This is all very interesting, I will be following closely what you do.

  30. Simon Derricutt August 12, 2012 at 12:32 pm

    pg – some sort of “circuit breaker” for the coils would be a shorting turn where you can make the contact and thus stop the flux. Since it would only have 600V on it, and would only be an emergency stop, any sort of contact that wouldn’t burn out would be OK, and again it could be pulled with a string so you can remain at a safe distance. I’m guessing that if you hit the resonance you may end up with a lot more power to cut than the 600W you’re putting in for now – nice to have the kill switch if needed. By setting the gap in the Kill Turn you may also set an upper limit on the voltage on the coil before it arcs out – another safety feature.

  31. P.G. Sharrow August 12, 2012 at 3:52 pm

    Good idea Simon, and I know just the place. There is a groundplain just inside of the rim, 1/4 copper tube that serves the twitch coils and is normally an open turn. Shorting it would kill everything. Lets see, I need an adjustable spark gap and deadman switch.
    I already have the gap on hand, just need to add a pinned kill switch.
    At present I’m surface finishing the disk. And controlling my urge to attach power and smoke test! 😎 pg

  32. adolfogiurfa August 13, 2012 at 4:40 am

    Eager to know the result of your smoke test..

  33. P.G. Sharrow August 13, 2012 at 7:39 am

    @Adolfo; As am I.
    One apparent anomalous effect to report. I notice the dust from sanding clings to the topcap, whip and things over the disk at a rate several times greater then the top of the disk and the floor. This must be charge caused, as the material clings all the way around and not just on top of the objects. The design of the disk should cause the charge bodies to accumulate on the outer surface edge and cause the inter surface to be depleted. The sander rips the polyester and charge bodies off the rim and blows them into the air over the disk where they cling to lower charge areas. The disk is now insulated as the surface is being coated with polyester, only the whip and topcap are naked and electrically connected to the interior. pg

  34. adolfogiurfa August 14, 2012 at 6:36 am

    @P.G.: That “static electricity” buildup is what we know as “gravity”, which it is not a “constant” but a variable. Sanding, rubbing on the glassfiber bonding resin causes this phenomenon.

  35. Simon Derricutt August 14, 2012 at 11:53 am

    pg – I was wondering if my email on dielectric losses in the shell reached you. Not the best of news, but it is subject to a lot of uncertainty and it does give you a way to get things better once you’ve got some results. If it didn’t get there I’ll send it again and hope (though “hope is not a strategy”).

  36. P.G. Sharrow August 14, 2012 at 12:54 pm

    @Simon; got it fine and am evaluating the information. I need to get you better information and drawings for a more exact understanding. I believe the dance in the dielectric is a feature as much as a cost in energy. Much more later. pg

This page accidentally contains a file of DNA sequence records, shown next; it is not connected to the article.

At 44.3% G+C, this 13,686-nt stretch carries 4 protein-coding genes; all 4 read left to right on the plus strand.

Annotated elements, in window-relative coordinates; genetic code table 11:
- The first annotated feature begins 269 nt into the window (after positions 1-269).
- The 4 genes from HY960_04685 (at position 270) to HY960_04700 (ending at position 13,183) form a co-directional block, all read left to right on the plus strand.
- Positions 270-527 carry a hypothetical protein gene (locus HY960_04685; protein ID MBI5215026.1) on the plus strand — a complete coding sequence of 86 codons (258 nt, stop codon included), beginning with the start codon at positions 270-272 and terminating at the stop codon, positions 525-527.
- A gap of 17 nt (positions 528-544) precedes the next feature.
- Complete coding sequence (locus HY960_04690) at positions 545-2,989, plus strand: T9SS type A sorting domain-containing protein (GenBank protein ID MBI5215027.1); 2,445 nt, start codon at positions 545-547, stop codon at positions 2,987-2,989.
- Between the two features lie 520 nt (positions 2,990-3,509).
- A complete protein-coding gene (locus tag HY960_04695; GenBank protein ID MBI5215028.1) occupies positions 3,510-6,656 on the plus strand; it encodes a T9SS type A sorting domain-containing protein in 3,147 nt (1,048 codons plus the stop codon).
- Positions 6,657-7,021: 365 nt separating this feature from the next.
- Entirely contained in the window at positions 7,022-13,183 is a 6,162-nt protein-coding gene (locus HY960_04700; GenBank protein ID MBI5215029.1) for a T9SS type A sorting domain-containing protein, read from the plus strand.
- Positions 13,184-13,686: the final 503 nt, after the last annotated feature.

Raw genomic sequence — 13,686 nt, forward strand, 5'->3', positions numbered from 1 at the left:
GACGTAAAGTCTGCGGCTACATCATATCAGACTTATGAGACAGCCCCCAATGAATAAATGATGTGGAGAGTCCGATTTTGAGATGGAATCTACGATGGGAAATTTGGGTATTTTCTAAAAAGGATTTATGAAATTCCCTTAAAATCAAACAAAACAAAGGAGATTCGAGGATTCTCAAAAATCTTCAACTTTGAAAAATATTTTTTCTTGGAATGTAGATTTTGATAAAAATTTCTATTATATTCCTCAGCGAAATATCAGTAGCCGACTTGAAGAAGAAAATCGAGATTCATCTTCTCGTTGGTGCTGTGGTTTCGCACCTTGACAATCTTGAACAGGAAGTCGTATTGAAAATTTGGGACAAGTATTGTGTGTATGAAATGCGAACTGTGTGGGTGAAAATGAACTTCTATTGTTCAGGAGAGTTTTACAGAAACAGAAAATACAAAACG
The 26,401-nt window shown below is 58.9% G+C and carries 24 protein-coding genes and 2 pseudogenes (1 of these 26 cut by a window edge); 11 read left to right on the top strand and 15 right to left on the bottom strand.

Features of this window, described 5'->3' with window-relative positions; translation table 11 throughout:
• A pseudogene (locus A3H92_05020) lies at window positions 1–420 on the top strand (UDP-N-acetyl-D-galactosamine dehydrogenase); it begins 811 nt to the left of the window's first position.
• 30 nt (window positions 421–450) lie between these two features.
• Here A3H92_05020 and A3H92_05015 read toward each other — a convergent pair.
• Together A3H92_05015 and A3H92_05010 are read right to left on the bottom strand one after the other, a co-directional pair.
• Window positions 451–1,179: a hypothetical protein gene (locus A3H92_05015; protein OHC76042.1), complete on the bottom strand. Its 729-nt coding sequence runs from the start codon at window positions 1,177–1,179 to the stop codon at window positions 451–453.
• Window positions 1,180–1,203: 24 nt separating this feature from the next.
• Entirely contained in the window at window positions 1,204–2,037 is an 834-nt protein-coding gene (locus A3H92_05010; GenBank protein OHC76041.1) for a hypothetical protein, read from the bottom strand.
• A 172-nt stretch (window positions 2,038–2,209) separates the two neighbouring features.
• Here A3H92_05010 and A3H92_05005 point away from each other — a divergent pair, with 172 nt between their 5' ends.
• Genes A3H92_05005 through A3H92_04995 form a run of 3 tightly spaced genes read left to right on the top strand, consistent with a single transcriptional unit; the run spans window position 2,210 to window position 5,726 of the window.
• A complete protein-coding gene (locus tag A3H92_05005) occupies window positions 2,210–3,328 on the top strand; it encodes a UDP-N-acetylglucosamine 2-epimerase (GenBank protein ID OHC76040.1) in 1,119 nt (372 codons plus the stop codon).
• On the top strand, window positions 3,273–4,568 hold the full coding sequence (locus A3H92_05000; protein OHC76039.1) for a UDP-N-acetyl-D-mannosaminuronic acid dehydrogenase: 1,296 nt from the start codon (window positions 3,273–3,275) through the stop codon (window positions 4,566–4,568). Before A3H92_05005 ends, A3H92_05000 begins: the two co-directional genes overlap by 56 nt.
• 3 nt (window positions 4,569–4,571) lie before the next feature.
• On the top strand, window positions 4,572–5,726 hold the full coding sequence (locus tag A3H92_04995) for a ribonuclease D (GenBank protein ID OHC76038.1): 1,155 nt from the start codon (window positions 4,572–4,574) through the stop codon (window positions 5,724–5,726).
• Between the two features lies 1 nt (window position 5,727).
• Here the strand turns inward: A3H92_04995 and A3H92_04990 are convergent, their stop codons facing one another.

37. Simon Derricutt August 14, 2012 at 2:19 pm

    pg – could be I have the wrong end of the stick, but I would expect that dielectric losses (conversion to heat) are probably just losses. Reducing the losses should give you higher voltages on the foils and in the dielectric, so should confuse the world a bit more convincingly. On getting closer measurements to calculate from, this is not the major source of error. The biggest error will be in my estimate of tan delta (tand) of your resin, and in the thickness between the foils. On thickness, you told me 3/16″, but on “fibreglass on shell” (14th June) you say 125 mil or 1/8″ – found that afterwards. Since energy loss depends on square of field strength, you get a bit more loss with a thinner GRP shell. The reason for the calculations, even though ballpark, is to give you an idea of what to expect (from standard physics, anyway) as you fire it up. I’m glad the Kill-coil idea is useful. I’m also looking forward to reading your report on the smoke test.

  38. BobN August 14, 2012 at 2:38 pm

    PG – you might think about a good discharge mechanism to put things back in save mode when your done and want to touch or work on the device. Have an easy safe way to discharge everything properly. You probably thought of a way, but to think about it after you have turned it on may be problematic.

  39. Simon Derricutt August 14, 2012 at 3:07 pm

    pg – Dust sticking to the shell is probably because you have over-coated the Aluminium with polyester resin. You thus have a good insulator on the surface that will hold a static charge. The sanded dust is triboelectrically charged – always happens when sanding this stuff. I suspect you don’t want to use an antistatic cloth on it, but a wet rag cleans it and discharges it pretty well. One thing that will reduce the problem is an ionised air blower, so the surfaces discharge to air. Using the neon transformer feeding a bed of needles is something you can jury-rig quickly. Just don’t stand in the wind from this.

  40. P.G. Sharrow August 14, 2012 at 5:10 pm